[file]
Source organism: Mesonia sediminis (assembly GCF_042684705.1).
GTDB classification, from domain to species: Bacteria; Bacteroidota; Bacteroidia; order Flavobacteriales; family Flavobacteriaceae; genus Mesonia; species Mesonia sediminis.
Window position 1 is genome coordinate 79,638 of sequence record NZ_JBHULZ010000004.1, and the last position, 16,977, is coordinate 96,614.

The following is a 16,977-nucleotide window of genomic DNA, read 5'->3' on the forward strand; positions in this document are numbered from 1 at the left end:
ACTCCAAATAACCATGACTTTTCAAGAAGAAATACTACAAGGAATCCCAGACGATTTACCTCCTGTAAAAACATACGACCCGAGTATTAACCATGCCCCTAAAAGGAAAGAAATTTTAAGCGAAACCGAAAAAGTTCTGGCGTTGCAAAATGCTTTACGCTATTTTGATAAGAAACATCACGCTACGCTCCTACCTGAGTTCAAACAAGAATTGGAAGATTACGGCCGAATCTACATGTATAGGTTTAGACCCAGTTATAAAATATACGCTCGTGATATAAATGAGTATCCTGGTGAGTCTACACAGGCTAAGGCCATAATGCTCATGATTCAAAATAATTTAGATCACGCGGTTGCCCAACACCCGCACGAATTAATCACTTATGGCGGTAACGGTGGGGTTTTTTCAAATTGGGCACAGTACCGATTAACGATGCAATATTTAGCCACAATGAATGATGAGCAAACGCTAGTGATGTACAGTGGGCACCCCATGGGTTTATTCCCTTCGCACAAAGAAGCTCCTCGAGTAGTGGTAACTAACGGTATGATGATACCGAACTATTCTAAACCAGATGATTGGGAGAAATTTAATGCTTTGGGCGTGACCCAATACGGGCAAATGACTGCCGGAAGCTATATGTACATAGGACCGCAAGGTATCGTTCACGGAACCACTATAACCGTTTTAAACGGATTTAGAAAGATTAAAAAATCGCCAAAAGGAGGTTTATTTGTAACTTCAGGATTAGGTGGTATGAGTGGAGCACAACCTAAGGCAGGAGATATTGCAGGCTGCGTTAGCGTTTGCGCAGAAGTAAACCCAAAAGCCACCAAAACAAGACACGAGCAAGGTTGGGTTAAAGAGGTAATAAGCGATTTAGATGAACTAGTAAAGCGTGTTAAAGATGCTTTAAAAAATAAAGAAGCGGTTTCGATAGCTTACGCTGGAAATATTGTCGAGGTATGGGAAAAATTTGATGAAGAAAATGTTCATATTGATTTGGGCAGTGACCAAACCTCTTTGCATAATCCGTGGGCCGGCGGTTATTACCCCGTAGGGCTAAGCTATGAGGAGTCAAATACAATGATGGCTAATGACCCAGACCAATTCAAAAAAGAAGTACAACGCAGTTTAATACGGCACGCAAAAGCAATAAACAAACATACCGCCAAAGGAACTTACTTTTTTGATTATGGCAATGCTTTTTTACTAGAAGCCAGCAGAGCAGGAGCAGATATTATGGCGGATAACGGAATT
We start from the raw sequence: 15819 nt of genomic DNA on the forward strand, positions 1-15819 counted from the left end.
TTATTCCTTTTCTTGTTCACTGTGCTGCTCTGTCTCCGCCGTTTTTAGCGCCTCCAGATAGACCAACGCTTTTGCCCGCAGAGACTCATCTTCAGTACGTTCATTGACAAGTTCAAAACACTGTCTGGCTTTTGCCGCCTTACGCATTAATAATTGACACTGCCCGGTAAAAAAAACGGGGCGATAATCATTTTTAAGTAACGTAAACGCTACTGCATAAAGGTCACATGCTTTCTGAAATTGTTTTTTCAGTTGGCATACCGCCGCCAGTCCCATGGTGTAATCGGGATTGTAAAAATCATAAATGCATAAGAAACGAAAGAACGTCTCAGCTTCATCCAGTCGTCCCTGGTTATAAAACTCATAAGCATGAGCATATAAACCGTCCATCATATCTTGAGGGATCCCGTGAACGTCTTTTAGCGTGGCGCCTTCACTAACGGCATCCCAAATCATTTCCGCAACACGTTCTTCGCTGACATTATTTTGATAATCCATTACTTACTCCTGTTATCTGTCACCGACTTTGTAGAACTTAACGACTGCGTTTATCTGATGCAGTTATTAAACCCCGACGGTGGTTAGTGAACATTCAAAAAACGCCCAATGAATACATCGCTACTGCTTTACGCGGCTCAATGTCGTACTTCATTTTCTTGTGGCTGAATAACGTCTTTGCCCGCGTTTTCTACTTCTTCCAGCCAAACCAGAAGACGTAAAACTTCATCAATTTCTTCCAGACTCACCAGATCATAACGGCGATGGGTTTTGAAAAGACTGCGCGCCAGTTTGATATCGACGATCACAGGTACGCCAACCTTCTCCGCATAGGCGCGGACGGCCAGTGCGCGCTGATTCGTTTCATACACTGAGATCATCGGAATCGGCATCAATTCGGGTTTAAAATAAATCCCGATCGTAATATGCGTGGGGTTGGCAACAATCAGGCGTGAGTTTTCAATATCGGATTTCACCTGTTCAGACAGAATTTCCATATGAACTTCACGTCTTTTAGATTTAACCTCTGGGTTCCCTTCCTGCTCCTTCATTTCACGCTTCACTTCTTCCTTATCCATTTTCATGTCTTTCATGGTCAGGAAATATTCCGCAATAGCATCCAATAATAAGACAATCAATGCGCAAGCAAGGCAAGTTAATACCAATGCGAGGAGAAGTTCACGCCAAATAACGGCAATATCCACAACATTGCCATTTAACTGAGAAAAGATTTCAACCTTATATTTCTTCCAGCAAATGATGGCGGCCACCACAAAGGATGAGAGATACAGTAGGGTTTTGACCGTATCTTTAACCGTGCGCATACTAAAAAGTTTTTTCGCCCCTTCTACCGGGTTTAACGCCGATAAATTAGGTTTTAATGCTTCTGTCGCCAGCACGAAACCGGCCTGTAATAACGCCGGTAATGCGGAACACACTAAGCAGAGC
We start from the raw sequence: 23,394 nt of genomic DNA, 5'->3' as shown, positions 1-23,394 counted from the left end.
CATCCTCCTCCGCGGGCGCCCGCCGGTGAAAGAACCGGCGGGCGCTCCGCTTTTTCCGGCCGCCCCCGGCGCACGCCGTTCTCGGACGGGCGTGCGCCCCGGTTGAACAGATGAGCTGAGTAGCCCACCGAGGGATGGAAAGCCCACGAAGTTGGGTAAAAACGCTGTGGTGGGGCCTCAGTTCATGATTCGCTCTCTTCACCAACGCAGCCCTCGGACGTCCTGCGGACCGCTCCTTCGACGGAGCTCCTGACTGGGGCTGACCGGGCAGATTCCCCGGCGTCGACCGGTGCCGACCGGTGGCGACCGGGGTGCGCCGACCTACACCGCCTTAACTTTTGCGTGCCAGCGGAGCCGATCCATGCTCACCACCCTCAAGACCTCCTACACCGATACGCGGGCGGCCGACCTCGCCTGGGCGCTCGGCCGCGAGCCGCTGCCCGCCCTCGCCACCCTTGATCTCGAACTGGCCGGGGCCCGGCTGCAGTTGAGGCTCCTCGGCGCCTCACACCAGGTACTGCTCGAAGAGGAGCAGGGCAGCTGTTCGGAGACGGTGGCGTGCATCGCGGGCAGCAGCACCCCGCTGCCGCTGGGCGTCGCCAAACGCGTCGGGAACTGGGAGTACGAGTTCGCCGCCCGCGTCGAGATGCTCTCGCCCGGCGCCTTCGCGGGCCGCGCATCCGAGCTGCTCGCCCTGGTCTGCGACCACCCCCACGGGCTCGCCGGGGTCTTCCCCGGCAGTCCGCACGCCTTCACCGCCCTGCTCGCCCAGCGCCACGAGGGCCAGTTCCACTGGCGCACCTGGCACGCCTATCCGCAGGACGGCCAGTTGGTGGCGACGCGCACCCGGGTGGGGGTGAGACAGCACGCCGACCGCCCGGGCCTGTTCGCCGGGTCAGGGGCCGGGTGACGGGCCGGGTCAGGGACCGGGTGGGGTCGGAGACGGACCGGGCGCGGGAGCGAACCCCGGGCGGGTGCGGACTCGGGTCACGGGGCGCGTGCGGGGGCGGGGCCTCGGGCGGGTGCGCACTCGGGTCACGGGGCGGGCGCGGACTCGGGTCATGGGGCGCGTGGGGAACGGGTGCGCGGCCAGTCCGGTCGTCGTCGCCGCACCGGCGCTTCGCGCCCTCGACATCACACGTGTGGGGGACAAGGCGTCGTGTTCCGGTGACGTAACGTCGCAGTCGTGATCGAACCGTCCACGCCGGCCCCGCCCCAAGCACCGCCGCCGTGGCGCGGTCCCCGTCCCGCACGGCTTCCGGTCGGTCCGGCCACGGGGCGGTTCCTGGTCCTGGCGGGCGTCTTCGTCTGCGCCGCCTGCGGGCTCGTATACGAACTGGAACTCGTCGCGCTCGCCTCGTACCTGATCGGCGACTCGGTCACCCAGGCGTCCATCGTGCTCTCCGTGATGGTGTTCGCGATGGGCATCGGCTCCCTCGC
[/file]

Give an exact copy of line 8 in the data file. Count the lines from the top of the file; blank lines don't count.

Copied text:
We start from the raw sequence: 23,394 nt of genomic DNA, 5'->3' as shown, positions 1-23,394 counted from the left end.